Weight Management Metabolism Rate

Based on your genetics, your genetic predisposition for Metabolism Rate is


What does this mean?

 Your genotype is associated with an increased basal metabolic rate. It means you have a higher metabolism rate even when you are resting and your body uses energy faster than those with slower metabolism rate. Thus, your body will require more calories.

How Is Your Genetic Risk Calculated?

This result is based on the SNPs(single nucleotide polymorphism)that are associated with Metabolism Rate.

Your Genotype
What it means?
Genes: FTO_intron1.7
Your Genotype: TG
What it means? Slightly increased basal metabolic rate


This report does not diagnose any health conditions or provide medical advice. This should not be used as a diagnostic tool.
This result is limited to existing scientific research.
Please consult with a healthcare professional before making any major lifestyle changes or if you have any other concerns about your results.

What is Metabolism Rate?

Metabolism is a series of chemical reactions by which your body converts what you eat and drink into energy. Even when you are at rest, your body needs energy for functions such as breathing, circulating blood and repairing cells. Food is the primary source of energy used to fuel basic cellular functions for sustaining life, and generate heat (from exercise and food digestion). Excess energy is stored as fat in the body. The rate of calories burned for these basic functions is known as basal metabolic rate (BMR). Hence, the balance between total energy consumed from food and total energy expended is important in controlling body weight. As a person’s body mass is influenced by its energy expenditure, the total dietary energy intake can be adjusted based on individual needs. For instance, if you have a high metabolism rate and intend to gain body weight, a high-calorie diet is suitable because the body requires more calories to burn. Studies have also shown that the genes you inherit partly determine your BMR.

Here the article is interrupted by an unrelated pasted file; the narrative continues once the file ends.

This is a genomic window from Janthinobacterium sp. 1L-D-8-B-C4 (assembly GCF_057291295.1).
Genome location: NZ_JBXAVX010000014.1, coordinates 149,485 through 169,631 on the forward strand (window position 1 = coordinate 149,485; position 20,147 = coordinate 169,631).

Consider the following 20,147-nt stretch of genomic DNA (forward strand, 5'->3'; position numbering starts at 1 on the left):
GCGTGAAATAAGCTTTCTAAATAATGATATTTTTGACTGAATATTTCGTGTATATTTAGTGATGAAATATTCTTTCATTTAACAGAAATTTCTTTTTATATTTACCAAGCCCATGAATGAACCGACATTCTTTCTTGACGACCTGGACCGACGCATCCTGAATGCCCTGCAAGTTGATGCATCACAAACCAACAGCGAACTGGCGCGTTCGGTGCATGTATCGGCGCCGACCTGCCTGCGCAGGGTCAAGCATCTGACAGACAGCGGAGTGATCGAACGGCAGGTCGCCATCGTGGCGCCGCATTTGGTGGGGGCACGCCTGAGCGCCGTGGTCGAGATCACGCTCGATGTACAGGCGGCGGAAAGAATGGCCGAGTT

How It Affects Your Body

There are several factors that influence the BMR, including gender, hormonal changes, body composition and age.

BMR is generally higher for men than women, decreases with increasing age, and is lower in overweight adults as compared to normal weight adults. The higher muscle mass you have, the more calories will be burned, even at rest.

Having said that, men who have higher muscle mass, not body fat, are more likely to have a faster metabolic rate. However, as you get older, your muscle mass decreases, which slows down the rate at which you burn calories.

Our bodies can also sense starvation by the lack of food intake. In response, the BMR slows down, which means fewer calories will burn over time. That is why losing weight may seem exceptionally difficult sometimes.

Suggested Lifestyle Changes

Dietary Recommendations:

  1. Do not starve yourself. Be sure to eat regularly, with at least three meals a day.
  2. In the context of weight management, caloric restriction will generally lead to short-term reduction in resting metabolic rate. The reduction will make it difficult for obese individuals to lose weight.
  3. Sufficient protein intake (e.g. eggs and poultry) will help to maintain lean tissue and possibly slow down metabolic rate decline.

Lifestyle Recommendations:

  1. Exercise daily to regulate your resting metabolic rate.
  2. Increase your lean muscle mass by increasing your physical activity and strength training exercises like weight lifting. Include high-intensity exercises in your workout regime (eg. high-intensity interval training (HIIT)).
  3. For weight loss, it is advisable to have a long-term weight goal with progressive short-term weight goals with 6 months interim. This allows for adjustment of your resting metabolic rate to the new body mass before setting the next short-term weight goal.
  4. Avoid a sedentary lifestyle by actively walking or taking the stairs whenever possible.

Result Explanation Recommendations:

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